Honours and awards

In 1935 he was made a Knight Commander of the Royal Victorian Order (KCVO) and in the following year was appointed Surgeon to the Household of HRH The Duke of York who, as Prince Albert, had been his patient eighteen years previously. When the Duke became King George VI, Barrington-Ward became Surgeon to the Royal Household and in 1952, after his retirement from active surgical practice, he was appointed by Queen Elizabeth II as extra-Surgeon to her Household. Having attended the sister of King George V, Queen Maud of Norway, he was awarded the Grand Cross of St Olav.[2]

He was president of the Section of Children's Diseases of the Royal Society of Medicine and Hunterian Professor at the Royal College of Surgeons of England barely a year before he died. For several years he was an external examiner in surgery for the Universities of St Andrews and Edinburgh.[3]

Death and legacy

He died on 17 November 1953 at his home in Bury St Edmunds, Suffolk, some months after a major operation in Leeds General Infirmary.[5]

References

  1. ^ England Births and Christenings, 1538-1975," database, FamilySearch (https://familysearch.org/ark:/61903/1:1:J9WP-XRQ : 10 February 2018, Lancelot Edward Barrington-Ward, ); citing item 9 p 84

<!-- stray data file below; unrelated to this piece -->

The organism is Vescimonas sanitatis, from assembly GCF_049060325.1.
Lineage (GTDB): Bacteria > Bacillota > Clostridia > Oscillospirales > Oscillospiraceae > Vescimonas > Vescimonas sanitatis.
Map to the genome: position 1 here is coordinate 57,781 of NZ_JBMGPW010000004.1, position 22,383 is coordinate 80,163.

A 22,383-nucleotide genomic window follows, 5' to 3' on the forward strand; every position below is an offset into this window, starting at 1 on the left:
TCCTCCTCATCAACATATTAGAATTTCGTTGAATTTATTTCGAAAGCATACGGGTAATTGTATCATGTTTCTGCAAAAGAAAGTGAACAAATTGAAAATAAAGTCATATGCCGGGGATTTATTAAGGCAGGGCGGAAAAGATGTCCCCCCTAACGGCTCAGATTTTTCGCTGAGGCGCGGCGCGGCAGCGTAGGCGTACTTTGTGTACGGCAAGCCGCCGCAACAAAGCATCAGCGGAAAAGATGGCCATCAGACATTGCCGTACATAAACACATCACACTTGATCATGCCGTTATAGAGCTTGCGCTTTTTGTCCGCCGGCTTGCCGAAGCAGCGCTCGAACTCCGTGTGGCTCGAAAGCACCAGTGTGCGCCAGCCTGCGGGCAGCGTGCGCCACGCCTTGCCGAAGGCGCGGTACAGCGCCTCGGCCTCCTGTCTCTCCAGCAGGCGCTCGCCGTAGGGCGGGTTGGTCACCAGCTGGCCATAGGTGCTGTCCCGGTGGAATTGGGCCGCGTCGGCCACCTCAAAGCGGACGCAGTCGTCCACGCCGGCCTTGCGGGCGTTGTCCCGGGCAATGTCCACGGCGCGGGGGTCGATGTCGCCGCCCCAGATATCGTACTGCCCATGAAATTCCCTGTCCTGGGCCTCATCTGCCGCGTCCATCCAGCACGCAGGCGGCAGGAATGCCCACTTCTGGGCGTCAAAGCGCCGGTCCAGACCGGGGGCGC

2. ^ a b c d e f "Barrington-Ward, Sir Lancelot Edward (1884 - 1953)". livesonline.rcseng.ac.uk. Archived from the original on 8 June 2019. Retrieved 8 June 2019.
  3. ^ a b c d Macintyre, Iain; Maclaren, Iain (2005). Surgeons' Lives: Royal College of Surgeons of Edinburgh : an Anthology of College Fellows Over 500 Years. Royal College of Surgeons of Edinburgh. pp. 190–191. ISBN 978-0-9503620-9-0.
  4. ^ "Lancelot Edward Barrington-Ward". ESPN scrum. Archived from the original on 7 July 2013. Retrieved 6 June 2019.
  5. ^ a b "Obituary: Sir Lancelot Barrington-Ward". British Medical Journal. 2 (4847): 1221–1224. 28 November 1953. ISSN 0007-1447. PMC 2030165. PMID 13106390.
  6. ^ AJMB (5 December 1953). "Obituary: Sir Lancelot Barrington-Ward". British Medical Journal. 2 (4848): 1275–1276. ISSN 0007-1447. PMC 2030208. PMID 13106408.
  7. ^ a b Obituary. Sir Lancelot Barrington-Ward. The Times 18 November 1953, p 11